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‘Poor’ But Best Post-Diwali Air In Noida In 5 Years

Officials of the regional pollution control board believe that a key reason for relatively better air quality index (AQI) in Noida after Diwali is that the festival took place in October and not November, when the temperatures go further down

'Poor' But Best Post-Diwali Air In Noida In 5 Years
In Uttar Pradesh, this time there was no time-bound or location-bound restriction on usage of the alternative green crackers during Diwali

Noida: Noida’s air quality was recorded in the ‘poor’ category a day after Diwali but was nonetheless best since 2018, official data showed on Tuesday. On Tuesday evening, the air quality index (AQI) of Noida for a 24-hour period was recorded at 299 (poor). On Monday, it was 305 (very poor) and on Sunday, it was 236 (poor), according to official figures. An AQI between zero and 50 is considered “good”, 51 and 100 “satisfactory”, 101 and 200 “moderate”, 201 and 300 “poor”, 301 and 400 “very poor”, and 401 and 500 “severe”.

Also Read: Air Pollution Linked To Worse Outcomes For Patients With Lung Disease: Study

Officials of the regional pollution control board believe that a key reason for relatively better AQI after Diwali is that the festival took place in October and not November, when the temperatures go further down. An year on year comparison of figures showed that Noida’s AQI the next day of Diwali was 299 in 2022, 475 in 2021, 337 in 2020, 397 in 2019 and 432 in 2018. On the day of Diwali, the AQI figure in 2022 (October 24) was recorded at 305, in 2021 (November 4) it was 404, in 2020 (November 14) it was 425, in 2019 (October 25) it was 358, in 2018 (November 7) it was 288, data from corresponding years showed.

On the AQI situation, Praveen Kumar, the regional officer of the Uttar Pradesh Pollution Control Board (UPPCB) in Noida said,

We have been in an advantageous situation due to meteorological conditions this year. We also made maximum efforts in controlling our local sources (of pollution) like construction and demolition activities, traffic congestions, fuel and garbage burning. We had regular directions from the district magistrate also in checking local sources, and we are ensuring strict enforcement of laws.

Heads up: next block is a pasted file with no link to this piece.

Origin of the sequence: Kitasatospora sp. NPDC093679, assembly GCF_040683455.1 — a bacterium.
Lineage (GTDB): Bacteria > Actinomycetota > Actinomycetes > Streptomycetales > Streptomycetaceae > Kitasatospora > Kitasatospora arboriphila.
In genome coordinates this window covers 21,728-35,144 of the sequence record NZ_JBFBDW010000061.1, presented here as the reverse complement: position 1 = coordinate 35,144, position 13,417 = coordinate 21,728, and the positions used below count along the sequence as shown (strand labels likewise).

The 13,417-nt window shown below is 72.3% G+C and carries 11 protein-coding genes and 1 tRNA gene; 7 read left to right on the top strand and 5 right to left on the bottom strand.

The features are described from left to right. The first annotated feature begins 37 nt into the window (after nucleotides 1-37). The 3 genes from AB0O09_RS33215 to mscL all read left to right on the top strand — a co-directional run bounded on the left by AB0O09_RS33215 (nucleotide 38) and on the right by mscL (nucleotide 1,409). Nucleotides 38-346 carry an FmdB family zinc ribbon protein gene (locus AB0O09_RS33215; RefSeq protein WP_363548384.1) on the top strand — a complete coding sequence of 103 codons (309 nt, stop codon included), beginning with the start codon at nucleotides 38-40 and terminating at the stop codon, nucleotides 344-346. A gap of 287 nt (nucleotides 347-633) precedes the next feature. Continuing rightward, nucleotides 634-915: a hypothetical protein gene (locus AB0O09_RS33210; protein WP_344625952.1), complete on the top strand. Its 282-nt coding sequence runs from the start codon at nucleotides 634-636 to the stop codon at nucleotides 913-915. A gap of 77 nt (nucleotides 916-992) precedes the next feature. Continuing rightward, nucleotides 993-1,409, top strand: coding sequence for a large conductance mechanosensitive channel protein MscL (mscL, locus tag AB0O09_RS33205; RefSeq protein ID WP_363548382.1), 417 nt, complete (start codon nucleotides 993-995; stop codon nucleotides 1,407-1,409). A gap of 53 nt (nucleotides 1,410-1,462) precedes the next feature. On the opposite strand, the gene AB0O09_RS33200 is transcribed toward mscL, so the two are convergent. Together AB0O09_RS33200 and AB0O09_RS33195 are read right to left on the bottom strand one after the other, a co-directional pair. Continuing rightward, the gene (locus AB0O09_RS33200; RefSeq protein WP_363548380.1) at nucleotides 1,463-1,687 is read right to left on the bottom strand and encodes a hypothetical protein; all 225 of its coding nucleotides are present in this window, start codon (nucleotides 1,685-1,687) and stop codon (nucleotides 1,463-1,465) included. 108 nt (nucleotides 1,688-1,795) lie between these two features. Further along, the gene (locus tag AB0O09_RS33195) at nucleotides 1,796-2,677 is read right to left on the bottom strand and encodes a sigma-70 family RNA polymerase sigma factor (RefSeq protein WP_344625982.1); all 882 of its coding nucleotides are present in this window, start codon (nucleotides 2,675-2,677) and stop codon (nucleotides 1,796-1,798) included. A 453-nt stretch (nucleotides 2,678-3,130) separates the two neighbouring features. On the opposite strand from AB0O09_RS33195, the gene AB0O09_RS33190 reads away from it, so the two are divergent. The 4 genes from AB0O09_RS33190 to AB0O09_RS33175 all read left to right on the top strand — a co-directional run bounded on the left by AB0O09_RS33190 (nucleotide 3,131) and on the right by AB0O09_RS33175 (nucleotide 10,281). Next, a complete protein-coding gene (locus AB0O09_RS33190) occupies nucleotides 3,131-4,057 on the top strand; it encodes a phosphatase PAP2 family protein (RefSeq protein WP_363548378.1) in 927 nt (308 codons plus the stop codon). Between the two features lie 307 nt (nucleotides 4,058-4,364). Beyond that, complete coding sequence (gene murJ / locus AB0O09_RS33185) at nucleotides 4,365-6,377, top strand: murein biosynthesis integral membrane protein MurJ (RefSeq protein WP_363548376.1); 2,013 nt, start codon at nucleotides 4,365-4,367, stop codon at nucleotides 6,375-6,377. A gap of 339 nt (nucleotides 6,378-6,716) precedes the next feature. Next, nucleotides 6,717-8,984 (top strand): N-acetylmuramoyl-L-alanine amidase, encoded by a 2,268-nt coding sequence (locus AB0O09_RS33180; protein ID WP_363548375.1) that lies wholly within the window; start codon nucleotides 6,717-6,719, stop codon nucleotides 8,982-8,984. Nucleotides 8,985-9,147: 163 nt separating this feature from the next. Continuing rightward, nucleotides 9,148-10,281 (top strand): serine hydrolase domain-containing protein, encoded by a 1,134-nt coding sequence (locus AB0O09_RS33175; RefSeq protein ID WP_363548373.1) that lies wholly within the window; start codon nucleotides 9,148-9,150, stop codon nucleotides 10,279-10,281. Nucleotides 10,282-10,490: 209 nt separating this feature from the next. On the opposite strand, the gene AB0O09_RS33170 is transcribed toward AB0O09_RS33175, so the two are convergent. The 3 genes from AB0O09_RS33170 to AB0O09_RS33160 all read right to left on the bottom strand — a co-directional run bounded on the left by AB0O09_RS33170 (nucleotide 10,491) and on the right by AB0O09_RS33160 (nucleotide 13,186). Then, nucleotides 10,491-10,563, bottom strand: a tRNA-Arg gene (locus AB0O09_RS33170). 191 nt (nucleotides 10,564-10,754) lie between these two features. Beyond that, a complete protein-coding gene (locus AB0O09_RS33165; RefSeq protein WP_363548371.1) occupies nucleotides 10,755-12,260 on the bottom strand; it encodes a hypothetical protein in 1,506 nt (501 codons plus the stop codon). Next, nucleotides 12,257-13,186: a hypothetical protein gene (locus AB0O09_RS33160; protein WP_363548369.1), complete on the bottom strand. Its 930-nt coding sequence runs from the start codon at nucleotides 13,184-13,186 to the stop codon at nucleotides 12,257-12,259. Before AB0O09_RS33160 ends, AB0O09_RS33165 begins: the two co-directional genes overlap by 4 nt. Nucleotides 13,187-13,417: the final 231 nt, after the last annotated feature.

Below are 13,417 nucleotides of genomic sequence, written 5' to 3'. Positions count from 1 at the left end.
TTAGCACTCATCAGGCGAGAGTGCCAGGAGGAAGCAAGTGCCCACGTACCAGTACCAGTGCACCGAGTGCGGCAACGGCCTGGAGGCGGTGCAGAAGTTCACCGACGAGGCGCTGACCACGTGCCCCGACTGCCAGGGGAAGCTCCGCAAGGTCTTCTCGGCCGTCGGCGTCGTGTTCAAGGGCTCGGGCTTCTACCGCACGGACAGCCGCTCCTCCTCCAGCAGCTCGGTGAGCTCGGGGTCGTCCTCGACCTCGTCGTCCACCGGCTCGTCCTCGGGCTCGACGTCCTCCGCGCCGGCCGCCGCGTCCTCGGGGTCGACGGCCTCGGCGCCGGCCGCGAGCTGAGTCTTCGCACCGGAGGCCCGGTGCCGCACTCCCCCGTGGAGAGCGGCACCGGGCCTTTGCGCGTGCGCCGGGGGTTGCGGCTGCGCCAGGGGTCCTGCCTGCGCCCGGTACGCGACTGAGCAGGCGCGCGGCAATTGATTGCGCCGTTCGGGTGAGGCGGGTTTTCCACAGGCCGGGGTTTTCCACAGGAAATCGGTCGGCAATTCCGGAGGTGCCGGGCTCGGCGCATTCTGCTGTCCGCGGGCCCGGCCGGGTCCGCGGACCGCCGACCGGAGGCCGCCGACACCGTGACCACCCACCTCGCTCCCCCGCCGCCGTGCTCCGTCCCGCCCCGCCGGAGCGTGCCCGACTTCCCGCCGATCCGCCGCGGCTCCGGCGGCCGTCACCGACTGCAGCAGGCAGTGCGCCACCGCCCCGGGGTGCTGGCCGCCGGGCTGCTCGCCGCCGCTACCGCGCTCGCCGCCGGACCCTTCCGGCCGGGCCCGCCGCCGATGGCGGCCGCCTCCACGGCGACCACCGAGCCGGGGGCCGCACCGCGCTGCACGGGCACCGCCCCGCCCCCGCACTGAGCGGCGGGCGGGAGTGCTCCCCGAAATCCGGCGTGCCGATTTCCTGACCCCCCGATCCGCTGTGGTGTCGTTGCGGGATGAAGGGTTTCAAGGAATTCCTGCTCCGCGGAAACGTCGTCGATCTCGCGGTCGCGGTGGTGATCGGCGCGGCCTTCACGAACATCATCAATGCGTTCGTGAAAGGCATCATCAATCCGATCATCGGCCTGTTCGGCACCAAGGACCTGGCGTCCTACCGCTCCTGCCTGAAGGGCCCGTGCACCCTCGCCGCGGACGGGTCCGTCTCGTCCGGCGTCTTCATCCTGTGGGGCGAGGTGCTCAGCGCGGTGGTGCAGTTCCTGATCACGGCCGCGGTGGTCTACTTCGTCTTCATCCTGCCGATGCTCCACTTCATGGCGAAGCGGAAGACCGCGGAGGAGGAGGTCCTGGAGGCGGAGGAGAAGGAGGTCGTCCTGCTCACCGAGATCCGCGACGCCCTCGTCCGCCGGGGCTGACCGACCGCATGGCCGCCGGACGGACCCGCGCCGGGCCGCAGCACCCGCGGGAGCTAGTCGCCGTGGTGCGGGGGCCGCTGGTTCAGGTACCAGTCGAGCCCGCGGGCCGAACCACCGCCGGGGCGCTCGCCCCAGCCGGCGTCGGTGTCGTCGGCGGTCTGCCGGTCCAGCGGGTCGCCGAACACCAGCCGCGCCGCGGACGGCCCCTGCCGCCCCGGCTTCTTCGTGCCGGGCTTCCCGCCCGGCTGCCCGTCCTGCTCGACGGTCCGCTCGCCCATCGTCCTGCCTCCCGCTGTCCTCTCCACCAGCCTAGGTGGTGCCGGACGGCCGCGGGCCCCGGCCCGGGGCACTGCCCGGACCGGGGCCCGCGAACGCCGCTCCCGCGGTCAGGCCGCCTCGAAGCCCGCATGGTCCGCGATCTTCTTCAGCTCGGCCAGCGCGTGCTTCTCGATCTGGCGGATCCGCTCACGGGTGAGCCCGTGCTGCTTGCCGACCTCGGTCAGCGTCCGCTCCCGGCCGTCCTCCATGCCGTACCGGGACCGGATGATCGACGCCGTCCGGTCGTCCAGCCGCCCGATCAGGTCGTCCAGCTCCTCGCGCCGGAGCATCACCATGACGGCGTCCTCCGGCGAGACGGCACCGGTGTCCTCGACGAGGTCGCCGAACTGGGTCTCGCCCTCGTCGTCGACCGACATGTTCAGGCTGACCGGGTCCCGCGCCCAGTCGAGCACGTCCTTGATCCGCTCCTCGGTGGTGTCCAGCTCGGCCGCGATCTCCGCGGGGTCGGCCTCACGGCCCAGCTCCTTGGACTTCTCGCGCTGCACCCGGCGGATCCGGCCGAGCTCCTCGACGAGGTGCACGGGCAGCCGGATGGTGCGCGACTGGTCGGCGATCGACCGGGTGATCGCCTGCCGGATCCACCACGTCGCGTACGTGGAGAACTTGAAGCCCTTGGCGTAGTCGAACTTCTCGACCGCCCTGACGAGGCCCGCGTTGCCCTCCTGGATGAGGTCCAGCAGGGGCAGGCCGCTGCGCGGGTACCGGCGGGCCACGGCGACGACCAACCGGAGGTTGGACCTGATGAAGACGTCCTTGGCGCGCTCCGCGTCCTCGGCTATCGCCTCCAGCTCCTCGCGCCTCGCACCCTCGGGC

Also Read: Concentrated Stubble Burning Around Diwali May Compound Problem: Centre for Science and Environment

He said another key factor that helped was an early Diwali this time as compared to recent years. Mr Kumar added,

The air becomes colder in November. PM 2.5 levels are major pollutants which rises in the air due to burning activities.

He said the UPPCB is regularly issuing challans and penalising polluters in the region to keep a check on pollution. In view of increased pollution levels around Diwali, the Graded Response Action Plan (GRAP) was brought in for the national capital region.

Due to spike in pollution levels, particularly around Diwali, in recent years, a ban is being imposed on bursting traditional firecrackers, while guidelines being issued on burning green crackers that too only during a specific time period on festival day.

However in Uttar Pradesh, this time there was no time-bound or location-bound restriction on usage of the alternative green crackers during Diwali.

Also Read: Delhi PM2.5 Pollution In Winters Has Dipped 20 Per Cent Compared To Pre-Pandemic Period: Report

(This story has not been edited by NDTV staff and is published from a syndicated feed.)

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